Tuesday, December 15, 2009

One Hundred Years Ago. . .

. . .your great grandparents were in their prime (do you know who their parents were? and isn't it bone-chilling to realize you may not, and that your own full, passionate life may be subject to the same oblivion but a hundred years hence?).

Please read on, fellow mortal.

Your great grandparents, probably without understanding exactly why, were standing at the portals of a momentous period we have come to call "The American Century". That century has come to an end. The 21st got started with awful news from Dade County and then worse news from the corner of Liberty and Church in Lower Manhattan, followed by even worse news a couple of blocks south at the corner of Wall and Broad just across from where a certain American General was sworn in as the nation's first Commander in Chief. Obama may be President today, but he's inherited a deflated-balloon of a nation hissing out its remaining air in a way that sounds an awful lot like the mindless drone of tea-baggers and other ill-tempered opponents to common-sense.

But hope cannot be lost if we look back on what was going on a hundred years ago, when the prospects for the nation loomed great, but when the United States, culturally at least, was unsound and notably laggard--perhaps much as it is today.

Here are a few examples of what made the papers (ref: "America's Taste 1859 -1959, NYT Books):

1908: New York Camera Club Ousts Alfred Steiglitz
They accused him of malfeasance but he said the reason was they just objected to his realism. They called him and his followers "the Mop and Pail crew", mocking their penchant for photographing the city's streets and its people. For quite some time, cubism's forward-looking works on canvas could be seen only at Steiglitz' New York Studio. Incidentally, Picasso's earth-shaking "Les Desmoiselles D'Avignon" with its distorted monstrous nude ladies with African masks was revealed to a generally horrified public in 1906.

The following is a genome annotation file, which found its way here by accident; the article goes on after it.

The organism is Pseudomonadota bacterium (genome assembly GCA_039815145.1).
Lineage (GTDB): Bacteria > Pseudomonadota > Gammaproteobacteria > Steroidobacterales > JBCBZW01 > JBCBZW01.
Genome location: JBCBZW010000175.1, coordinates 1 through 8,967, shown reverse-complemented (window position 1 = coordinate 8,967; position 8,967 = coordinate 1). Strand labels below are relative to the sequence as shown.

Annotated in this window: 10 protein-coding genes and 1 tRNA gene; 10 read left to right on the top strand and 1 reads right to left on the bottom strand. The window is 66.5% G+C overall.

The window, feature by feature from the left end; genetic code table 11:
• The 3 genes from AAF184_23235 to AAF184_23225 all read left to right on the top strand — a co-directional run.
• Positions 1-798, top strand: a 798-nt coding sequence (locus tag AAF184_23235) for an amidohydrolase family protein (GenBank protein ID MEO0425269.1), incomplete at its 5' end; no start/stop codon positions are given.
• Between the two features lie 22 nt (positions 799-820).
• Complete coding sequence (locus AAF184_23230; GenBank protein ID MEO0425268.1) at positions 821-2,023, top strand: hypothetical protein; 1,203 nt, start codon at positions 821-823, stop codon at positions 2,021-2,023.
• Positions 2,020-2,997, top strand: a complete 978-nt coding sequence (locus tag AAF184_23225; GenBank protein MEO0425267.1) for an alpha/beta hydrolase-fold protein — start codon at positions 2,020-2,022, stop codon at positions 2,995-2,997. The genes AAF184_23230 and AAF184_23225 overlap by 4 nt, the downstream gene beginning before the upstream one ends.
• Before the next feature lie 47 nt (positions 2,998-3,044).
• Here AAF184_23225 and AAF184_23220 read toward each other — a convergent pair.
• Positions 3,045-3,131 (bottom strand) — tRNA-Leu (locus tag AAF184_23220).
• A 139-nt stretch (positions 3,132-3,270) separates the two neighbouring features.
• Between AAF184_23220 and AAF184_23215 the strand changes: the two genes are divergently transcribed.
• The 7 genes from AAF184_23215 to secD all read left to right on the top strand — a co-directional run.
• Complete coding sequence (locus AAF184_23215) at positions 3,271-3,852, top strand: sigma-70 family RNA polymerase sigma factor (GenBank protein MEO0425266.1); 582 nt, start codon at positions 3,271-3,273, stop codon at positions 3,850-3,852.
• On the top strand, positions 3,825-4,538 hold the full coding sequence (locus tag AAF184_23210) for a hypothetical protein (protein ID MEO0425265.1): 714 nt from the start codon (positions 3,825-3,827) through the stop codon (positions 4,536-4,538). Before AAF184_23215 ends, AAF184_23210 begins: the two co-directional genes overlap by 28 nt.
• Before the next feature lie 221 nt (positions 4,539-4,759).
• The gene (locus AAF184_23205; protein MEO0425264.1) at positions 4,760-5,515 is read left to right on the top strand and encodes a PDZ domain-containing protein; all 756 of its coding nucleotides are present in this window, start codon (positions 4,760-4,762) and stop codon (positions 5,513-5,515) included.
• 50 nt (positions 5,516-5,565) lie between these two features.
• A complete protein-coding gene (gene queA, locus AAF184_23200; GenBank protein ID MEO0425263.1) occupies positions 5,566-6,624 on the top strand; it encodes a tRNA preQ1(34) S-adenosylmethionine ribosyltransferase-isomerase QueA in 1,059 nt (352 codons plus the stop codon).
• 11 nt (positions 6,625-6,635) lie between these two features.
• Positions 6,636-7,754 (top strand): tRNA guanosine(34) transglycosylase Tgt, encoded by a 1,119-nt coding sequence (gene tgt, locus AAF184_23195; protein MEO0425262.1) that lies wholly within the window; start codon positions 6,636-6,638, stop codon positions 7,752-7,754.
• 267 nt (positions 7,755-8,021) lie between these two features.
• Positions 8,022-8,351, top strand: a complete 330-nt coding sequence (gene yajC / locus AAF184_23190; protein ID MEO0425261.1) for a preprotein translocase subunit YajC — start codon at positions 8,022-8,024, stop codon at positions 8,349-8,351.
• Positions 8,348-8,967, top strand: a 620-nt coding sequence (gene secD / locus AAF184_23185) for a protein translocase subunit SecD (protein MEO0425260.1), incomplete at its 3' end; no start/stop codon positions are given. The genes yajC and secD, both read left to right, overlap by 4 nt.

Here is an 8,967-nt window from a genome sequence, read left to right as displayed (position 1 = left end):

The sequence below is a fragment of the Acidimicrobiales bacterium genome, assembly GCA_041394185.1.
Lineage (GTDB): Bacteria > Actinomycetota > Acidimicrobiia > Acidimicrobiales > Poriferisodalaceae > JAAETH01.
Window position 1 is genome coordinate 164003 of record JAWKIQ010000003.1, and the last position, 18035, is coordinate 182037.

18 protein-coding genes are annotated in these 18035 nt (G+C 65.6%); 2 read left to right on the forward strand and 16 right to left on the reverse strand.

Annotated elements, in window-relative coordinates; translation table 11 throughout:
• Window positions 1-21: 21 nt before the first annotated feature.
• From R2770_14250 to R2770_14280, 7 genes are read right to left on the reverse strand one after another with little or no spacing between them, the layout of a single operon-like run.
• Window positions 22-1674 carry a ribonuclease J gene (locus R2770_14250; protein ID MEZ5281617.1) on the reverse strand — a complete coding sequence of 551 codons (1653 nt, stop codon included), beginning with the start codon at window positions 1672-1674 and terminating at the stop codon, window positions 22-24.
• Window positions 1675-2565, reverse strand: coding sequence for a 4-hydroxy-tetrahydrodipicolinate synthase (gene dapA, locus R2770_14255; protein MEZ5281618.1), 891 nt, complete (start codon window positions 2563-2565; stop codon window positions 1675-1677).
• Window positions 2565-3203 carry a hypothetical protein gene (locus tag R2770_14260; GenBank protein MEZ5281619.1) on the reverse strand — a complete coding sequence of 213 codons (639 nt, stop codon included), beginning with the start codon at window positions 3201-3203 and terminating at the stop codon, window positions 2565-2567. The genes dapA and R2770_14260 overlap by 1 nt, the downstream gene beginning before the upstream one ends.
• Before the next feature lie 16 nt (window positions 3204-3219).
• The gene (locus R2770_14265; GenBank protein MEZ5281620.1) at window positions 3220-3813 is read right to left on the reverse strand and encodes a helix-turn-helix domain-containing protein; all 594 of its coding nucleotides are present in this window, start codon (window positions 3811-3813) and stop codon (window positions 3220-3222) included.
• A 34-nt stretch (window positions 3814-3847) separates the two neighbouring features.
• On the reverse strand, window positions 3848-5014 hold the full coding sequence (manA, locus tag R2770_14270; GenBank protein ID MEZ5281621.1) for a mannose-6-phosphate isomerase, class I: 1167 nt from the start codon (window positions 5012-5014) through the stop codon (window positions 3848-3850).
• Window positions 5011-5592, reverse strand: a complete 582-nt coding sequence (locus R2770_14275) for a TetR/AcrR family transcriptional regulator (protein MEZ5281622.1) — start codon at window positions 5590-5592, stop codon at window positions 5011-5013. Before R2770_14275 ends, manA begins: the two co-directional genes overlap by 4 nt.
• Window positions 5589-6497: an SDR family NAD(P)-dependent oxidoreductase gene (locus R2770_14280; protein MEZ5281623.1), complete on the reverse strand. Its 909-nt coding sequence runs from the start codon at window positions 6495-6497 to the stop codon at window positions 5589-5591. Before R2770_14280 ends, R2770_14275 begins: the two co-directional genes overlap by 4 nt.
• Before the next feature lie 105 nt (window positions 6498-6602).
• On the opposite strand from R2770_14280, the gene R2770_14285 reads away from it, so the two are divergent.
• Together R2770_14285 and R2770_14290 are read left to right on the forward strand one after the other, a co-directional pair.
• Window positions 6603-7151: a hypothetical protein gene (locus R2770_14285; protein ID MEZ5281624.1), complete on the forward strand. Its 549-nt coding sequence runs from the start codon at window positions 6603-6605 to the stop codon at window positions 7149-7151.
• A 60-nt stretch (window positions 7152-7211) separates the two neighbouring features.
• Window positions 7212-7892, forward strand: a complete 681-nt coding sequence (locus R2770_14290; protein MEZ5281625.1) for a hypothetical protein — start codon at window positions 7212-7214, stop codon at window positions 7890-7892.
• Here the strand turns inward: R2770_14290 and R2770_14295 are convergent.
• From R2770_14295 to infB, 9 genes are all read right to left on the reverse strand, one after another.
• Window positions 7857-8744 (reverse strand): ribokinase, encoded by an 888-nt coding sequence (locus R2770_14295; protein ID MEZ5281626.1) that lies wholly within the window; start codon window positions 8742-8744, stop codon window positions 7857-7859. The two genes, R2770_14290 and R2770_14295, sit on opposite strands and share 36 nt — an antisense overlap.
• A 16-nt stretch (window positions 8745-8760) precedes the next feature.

1906: Sinclair Lewis' "The Jungle" is panned by the critics but becomes a best-seller anyway.
"I aimed for America's heart and hit it in the stomach" said Lewis. For those who don't know, "The Jungle" is a novel about labor injustice and woefully poor hygiene in the meatpacking industry. Apparently the latter descriptions were so disgusting that the public grew outraged and soon insisted upon, and got, the US government to inspect food processing and keep it at least effectively clean enough not to sicken any noticeable percentage of those who partook. Lewis had in addition hoped to spur similar outrage at the labor malfeasance thereat, but as any Mexican working in a chicken-parts factory knows, this part of the outrage never became as popular with a feasting American public.

1903: Carrie A. Nation is jailed.
Her axe-wielding quote: "You have taken me in as a lamb but I shall come out as a lion". And thus was born the movement that would eventually become an ignominious chapter in our history known as Prohibition; and concomitantly we'd see the rise of a ruling class of Gangsters in America. What Carrie couldn't understand was that you can't stop people from ingesting what they want (see above) no matter what method with which you regale them or punish them. Carrie A. Nation, an Oklahoma girl, had in her later years decided, it seems, that Demon Alcohol was the ruin of lives and families and that alcohol-bars must be cut up with axes. She may have had a point. But it is a little known fact that she was equally and as vociferously against "fraternal orders" such as the Masons, the Odd-Fellows, and probably, if they had existed, Ralph Kramden's Raccoon Club. One imagines these groups were far more influential then than now--or perhaps we just don't realize what they are up to these days (Skull and Bones anyone?). I know I haven't a clue. Having discovered this latter nugget of information, I must admit, is forcing me to give old Carrie a second look.

Finally, and this is about inflation:

1909: Holbein Portrait sells for $400,000--a scandalous sum for a painting at the time.
Now of course we would be well into the multi-millions for same. Fifty million? Maybe. But $400,000! Today you might get a weatherbeaten Manhattan co-op with a view of the air shaft for that much, provided you could convince the bank you really didn't need the money in which case they would guardedly lend it to you (still owing all that TARP money to the government).

So, while we might still may be driving the bus in the ditch, we can safely consider ourselves well ahead of our great grandparents in some ways. For instance, there is no chance they carried around supercomputers in their pockets. Nor would they have been lucky enough to be able to argue about universal health care (in an age when "dropsy" was a significant ailment).

In any case, why is everyone so excited about any of these? A hundred years from now it will all seem so quaint.